District Attorney Bonnie Dumanis proposed the San Diego mayor take a giant leap into education Thursday, unveiling a plan that comes the closest to mayoral control over local schools as any in recent memory.

The centerpiece of Dumanis’ plan would expand the five-member board to nine seats and have the mayor appoint the remaining four. A group of education and parent leaders would recommend candidates for the mayoral appointments.

“Leadership, vision and experience are needed to put our schools on a new path,” Dumanis said at a press conference for her mayoral campaign in Carmel Valley. “Because it’s clear the path we are on today is the wrong one.”

Dumanis’ proposal would put the Mayor’s Office in the thick of school politics, a place it hasn’t dared to venture. Mayors in other cities such as Washington D.C. and New York have asserted greater control over their local school districts, but in San Diego it’s only been discussed in general terms.

But with San Diego Unified’s recent flirtation with financial insolvency, its problems have become a cause du jour for politicians. By making this gambit, Dumanis not only would be taking on the burden of the city’s extensive fiscal problems, but also adding a second financially troubled large government to her agenda.

The major elements of Dumanis’ plan include:

• Backing a ballot measure in 2014 that would add four mayoral appointments to the current five-member school board.

• Establishing an independent oversight board for district finances.

• Creating a new city department to act as a liaison between the Mayor’s Office and the district.

• Adding parents of students to the school district’s contract negotiating team.

Dumanis’ education plan is the first major policy proposal of her mayoral campaign, a curious choice given the myriad big issues the city faces.

Even if Sanders resolves the city’s long-term budget deficit as promised, his successor will inherit depleted public services and huge pension and infrastructure repair deficits. At Thursday’s press conference, a reporter asked Dumanis why she isn’t running for school board if she’s so passionate about education.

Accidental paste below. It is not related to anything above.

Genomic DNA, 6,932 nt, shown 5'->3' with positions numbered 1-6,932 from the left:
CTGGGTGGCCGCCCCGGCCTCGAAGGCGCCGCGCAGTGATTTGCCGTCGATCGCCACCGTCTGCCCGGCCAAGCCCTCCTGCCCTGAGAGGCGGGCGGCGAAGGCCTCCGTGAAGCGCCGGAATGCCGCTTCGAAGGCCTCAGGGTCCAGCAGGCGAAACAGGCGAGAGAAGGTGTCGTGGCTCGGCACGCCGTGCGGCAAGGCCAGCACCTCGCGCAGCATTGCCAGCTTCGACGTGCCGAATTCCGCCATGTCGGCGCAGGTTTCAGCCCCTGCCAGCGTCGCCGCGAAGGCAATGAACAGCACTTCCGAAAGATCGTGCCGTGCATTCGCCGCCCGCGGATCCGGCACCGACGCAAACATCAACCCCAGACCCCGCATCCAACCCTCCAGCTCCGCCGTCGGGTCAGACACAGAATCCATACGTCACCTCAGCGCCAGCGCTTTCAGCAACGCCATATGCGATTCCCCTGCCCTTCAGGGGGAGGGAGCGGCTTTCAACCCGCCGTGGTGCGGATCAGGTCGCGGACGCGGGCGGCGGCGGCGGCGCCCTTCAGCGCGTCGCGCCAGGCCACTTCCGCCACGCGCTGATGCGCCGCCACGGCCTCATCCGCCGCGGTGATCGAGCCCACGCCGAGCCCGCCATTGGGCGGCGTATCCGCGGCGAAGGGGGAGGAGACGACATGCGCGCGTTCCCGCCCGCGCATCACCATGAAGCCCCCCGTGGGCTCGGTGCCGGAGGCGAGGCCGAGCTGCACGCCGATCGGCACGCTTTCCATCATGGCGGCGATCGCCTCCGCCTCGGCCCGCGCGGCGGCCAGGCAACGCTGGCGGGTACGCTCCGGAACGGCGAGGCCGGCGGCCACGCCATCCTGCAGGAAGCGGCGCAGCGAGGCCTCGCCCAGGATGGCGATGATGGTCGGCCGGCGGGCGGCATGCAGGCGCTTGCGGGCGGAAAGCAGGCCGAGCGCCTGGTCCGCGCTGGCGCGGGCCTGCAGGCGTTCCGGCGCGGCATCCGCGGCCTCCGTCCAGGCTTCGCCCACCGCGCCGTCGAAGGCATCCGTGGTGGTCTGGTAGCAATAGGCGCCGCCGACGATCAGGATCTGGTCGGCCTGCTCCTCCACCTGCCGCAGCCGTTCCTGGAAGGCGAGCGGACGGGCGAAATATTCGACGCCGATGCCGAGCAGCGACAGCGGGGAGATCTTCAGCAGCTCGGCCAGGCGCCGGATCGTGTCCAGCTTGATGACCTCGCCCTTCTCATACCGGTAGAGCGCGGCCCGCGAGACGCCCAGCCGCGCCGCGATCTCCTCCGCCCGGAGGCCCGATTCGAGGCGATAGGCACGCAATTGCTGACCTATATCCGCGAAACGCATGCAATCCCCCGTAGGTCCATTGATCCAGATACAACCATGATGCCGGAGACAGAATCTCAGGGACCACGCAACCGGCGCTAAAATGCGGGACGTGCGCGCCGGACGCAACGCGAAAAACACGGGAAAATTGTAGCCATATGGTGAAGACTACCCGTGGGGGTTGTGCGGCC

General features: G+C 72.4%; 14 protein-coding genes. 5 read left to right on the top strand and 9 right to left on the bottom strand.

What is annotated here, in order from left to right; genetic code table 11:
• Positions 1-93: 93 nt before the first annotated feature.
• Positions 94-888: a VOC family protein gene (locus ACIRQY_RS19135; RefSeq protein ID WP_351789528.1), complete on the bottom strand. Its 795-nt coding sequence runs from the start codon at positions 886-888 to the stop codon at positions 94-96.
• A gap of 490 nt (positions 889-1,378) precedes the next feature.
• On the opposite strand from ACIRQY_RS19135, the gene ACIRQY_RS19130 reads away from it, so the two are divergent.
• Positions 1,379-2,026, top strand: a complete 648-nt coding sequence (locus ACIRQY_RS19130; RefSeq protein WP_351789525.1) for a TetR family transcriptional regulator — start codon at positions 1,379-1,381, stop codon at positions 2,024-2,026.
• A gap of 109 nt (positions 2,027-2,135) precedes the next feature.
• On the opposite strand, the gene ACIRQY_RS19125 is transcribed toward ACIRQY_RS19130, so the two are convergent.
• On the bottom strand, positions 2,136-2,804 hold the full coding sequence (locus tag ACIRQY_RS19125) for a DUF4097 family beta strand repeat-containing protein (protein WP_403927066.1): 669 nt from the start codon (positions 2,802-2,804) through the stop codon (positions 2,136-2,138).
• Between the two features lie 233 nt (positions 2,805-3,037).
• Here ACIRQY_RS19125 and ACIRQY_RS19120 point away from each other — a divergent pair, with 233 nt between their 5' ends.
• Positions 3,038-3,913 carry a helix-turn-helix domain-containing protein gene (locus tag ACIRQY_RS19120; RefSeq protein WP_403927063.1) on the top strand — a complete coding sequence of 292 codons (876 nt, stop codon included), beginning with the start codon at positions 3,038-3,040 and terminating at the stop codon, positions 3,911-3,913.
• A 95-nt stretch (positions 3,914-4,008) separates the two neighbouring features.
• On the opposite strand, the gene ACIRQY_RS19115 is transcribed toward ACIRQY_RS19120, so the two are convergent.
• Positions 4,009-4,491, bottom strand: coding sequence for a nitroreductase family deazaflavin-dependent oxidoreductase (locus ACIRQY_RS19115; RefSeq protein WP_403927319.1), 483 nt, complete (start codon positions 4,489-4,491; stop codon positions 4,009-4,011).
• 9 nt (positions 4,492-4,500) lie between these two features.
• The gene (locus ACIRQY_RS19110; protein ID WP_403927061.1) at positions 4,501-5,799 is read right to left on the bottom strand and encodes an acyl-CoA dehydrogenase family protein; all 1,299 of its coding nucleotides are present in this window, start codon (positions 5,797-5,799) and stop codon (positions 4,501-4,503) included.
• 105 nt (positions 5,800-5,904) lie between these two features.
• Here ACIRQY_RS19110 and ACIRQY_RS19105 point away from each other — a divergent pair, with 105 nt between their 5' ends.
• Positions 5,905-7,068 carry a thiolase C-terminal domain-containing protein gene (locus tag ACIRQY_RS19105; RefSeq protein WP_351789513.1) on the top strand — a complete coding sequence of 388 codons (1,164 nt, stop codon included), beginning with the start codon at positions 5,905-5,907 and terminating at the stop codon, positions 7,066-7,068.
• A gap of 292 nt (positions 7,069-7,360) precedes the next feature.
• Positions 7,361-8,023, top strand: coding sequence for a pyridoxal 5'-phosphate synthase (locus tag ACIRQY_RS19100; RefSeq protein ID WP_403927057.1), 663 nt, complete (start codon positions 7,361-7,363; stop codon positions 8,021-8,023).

“I have a passion for schools because I’ve been a judge, and a judge by the way in the juvenile court for five years,” Dumanis replied. “I see the impact on the quality of our life and those who come after us. It has a direct impact on the city.”

Dumanis’ plan borrows from an initiative that failed last summer.

Backers, including business leaders, parents, academics and philanthropists, wanted to added four unelected members to the school board based on recommendations from parent groups, heads of local universities and the local Chamber of Commerce and economic development organization. Despite a $1 million campaign, the initiative disintegrated when backers failed to collect enough valid signatures to reach the ballot.

Dumanis said she hadn’t read that initiative, but spoke with those who were behind it. She wouldn’t reveal who advised her on education issues beyond an unnamed group of teachers, parents, students and others interested in reform.

Dumanis also struggled to differentiate parts of her plan from what the district already is doing.

She wants to create an independent financial advisory board. But the district has a financial and audit committee with public members that’s led by San Diego County Treasurer-Tax Collector Dan McAllister. Dumanis wants to push for digital and online learning programs. That’s already being done. Dumanis said there needed to be more of them.

Similarly, she didn’t have details on her proposal to create a new city department for education issues.

She didn’t know how big the office would be or how much it would cost. Asked where the city, which is facing its own $31.8 million budget deficit, would find the money for a new department, Dumanis replied: “We’re going to restructure City Hall so there will be money in the budget.”

School board president John Lee Evans argued most of Dumanis’ proposals amounted to plans rejected by the public (the expansion of the school board), legally questionable (adding parents to contract negotiations) or issues the district already had addressed (independent financial oversight, greater parental involvement and digital learning).

“It doesn’t make any more sense for the mayor to appoint members to the school board as it does the school district to appoint City Council members,” Evans said.

Dumanis isn’t the only mayoral candidate to advocate for more city involvement in education. Assemblyman Nathan Fletcher recently wrapped up a seven-month tour on school issues and plans to release his own education proposal.

Evans said he welcomed the attention and ideas, but added that mayoral aspirants might want to focus on the city first.

“People might conjecture that when people are running for an office like mayor in a city that has its own financial problems, it’s maybe a little bit easier to point to something else that might need a little help rather than something they would have direct control over,” Evans said.

Liam Dillon is a news reporter for voiceofsandiego.org. He covers San Diego City Hall, the 2012 mayor’s race and big building projects. What should he write about next?

Please contact him directly at liam.dillon@voiceofsandiego.org or 619.550.5663.

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Liam Dillon was formerly a senior reporter and assistant editor for Voice of San Diego. He led VOSD’s investigations and wrote about how regular people...

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